03.23.2016

|

Updates

The U.S. Fish and Wildlife Service announced an updated Native American policy on January 27, 2016, which provides a framework for government-to-government relationships to further the federal government’s trust responsibility to federally recognized tribes to protect, conserve and use tribal resources.  81 Fed. Reg. 4638 (Jan. 27, 2016).  This policy comes after two and a half years of collaboration and discussions between the Service and tribal representatives.

Policy Highlights

The policy recognizes the need for strong, healthy communication and relationships between the Service and tribal governments to improve conservation of fish and wildlife resources and enhance shared natural and cultural resource goals and objectives.  It replaces the 1994 policy included in the U.S. Fish and Wildlife Service Manual.  As a result, the policy reflects both a framework and aspirational guidance concerning recognition of tribal sovereign status, Service responsibilities, and opportunities for the Service and tribes to work together toward natural and cultural resource conservation and access.

The policy includes guidance on the following:

  • The unique relationship between the Service and federally recognized tribes and Alaska Native Claims Settlement Act corporations, including Service employee responsibilities.
  • Tribes’ sovereign authority over their members and territory and the right to self-govern.
  • Government-to-government relations, communication, consultation and information sharing by working collaboratively and in accordance with existing initiatives, agreements and the Department of Interior’s November 2015 Policy on Consultation with Indian Tribes and Alaska Native Corporations.
  • Co-management and collaborative management opportunities where the Service, tribes, Alaska Native Organizations and others have shared responsibility.  Examples include resource co-management of the salmon harvest in the Pacific Northwest, the Alaska Migratory Bird Co-Management Council cooperatively setting subsistence harvest regulations, lake trout fisheries in the Great Lakes and cooperative agreements in Alaska to conserve marine mammals and to provide co-management of subsistence use by Alaska Natives.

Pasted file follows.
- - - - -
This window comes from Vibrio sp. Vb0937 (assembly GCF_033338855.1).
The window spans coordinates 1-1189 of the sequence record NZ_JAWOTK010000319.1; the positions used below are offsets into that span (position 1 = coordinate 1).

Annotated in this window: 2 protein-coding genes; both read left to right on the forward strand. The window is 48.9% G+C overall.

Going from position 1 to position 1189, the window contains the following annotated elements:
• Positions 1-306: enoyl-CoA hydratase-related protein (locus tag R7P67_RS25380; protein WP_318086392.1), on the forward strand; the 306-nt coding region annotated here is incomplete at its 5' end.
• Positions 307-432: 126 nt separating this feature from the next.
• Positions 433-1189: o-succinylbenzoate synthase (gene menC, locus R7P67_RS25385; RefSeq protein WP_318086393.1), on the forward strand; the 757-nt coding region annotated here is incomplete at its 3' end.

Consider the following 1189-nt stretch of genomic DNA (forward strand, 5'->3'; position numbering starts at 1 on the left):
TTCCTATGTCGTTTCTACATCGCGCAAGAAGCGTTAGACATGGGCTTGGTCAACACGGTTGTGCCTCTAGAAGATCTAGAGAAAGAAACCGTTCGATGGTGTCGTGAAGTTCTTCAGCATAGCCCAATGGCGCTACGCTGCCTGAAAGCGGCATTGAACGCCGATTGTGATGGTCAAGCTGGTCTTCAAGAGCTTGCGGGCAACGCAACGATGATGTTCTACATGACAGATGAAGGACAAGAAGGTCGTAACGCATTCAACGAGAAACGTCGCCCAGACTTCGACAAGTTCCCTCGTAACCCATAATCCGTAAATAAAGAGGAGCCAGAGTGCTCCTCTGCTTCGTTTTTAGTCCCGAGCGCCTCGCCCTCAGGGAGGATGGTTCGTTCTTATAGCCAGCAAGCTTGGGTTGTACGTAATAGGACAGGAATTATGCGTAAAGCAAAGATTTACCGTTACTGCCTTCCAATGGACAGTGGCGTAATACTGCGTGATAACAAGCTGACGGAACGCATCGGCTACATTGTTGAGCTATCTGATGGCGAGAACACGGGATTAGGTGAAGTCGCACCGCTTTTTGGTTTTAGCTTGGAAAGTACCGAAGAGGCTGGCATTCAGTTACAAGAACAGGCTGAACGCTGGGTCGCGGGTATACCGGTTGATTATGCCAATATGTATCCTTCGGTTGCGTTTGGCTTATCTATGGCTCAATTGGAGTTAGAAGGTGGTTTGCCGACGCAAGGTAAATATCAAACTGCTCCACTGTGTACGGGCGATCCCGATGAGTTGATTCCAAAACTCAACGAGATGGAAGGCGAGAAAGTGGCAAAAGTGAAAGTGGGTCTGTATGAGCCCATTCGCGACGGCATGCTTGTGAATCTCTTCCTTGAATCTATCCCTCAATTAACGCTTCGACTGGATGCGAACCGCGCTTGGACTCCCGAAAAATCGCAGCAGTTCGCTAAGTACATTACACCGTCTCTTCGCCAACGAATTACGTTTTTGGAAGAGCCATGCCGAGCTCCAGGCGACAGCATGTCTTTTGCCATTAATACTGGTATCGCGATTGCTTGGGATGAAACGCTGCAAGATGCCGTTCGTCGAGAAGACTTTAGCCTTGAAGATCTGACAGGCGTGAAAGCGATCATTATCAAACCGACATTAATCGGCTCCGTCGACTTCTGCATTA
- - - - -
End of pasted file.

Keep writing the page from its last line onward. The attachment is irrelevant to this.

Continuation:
• Tribal access to Service lands and Service-managed resources for cultural and religious practices.  Under the policy, the Service should (1) avoid adversely affecting the physical integrity of sacred sites while managing its lands; (2) accommodate and, as needed, collaborate with tribal governments for access to and maintenance of appropriate settings for ceremonial use of Indian sacred sites; and (3) consider tribal government protocols and procedures to give their members access to and use of cultural resources.
  • Tribal cultural use of plants and animals and collaboration on these issues in accordance with the 1997 Department of the Interior Order No. 3206 on tribal rights and federal trust responsibilities under the Endangered Species Act, as well as other under other laws.
  • Tribal Law enforcement responsibilities and encouragement for cooperative law enforcement between the Service and tribes for managing Indian lands and tribal resources.
  • Mandatory consideration of excluding tribal lands from areas designated as critical habitat under the Endangered Species Act.
  • Cross training and education between tribal governments and the Service to train Service employees and make Service technical experts available to help tribes develop technical expertise, support tribal self-determination and support Native American professional development, including the Indian Self-Determination and Education Assistance Act.

Although the policy is effective, the Service maintains flexibility for Service Regions to work with tribes and Alaska Native Corporations to allow for local and regional differences.  Further, the Service emphasizes that “[t]his policy is not meant to stand on its own,” but to effectively implement it, the Service further intends on updating its U.S. Fish and Wildlife Service Tribal Consultation Handbook, establish an Alaska Regional Native American policy and develop training so that Service employees will be better able to perform duties related to this policy.

The updated Native American Policy, titled “Working with Native American Tribes” is available in the Service’s Manual.

Importance of the Policy

The extent and meaning of Native American rights and responsibilities over fish and wildlife resources has evolved in significant ways over the 22 years since the Service published its previous Native American policy.  Because of the breadth of this field, and the many changes in statutory, regulatory and case law during this period, the Service’s new policy clarifies the nature and extent of the procedures that will be used to carry out government-to-government relationships with tribes.  The new policy reaffirms the strong role that Native American entities will play on fish and wildlife decisions involving tribal lands and resources.  An important addition to the policy is the inclusion of Alaska Native Corporations.  The strong role for tribal and Alaska Native Corporations means that non-tribal entities with activities occurring on or impacting tribal lands need to be aware of the policy and procedures and to work directly with Native American entities to address their concerns.

© 2016 Perkins Coie LLP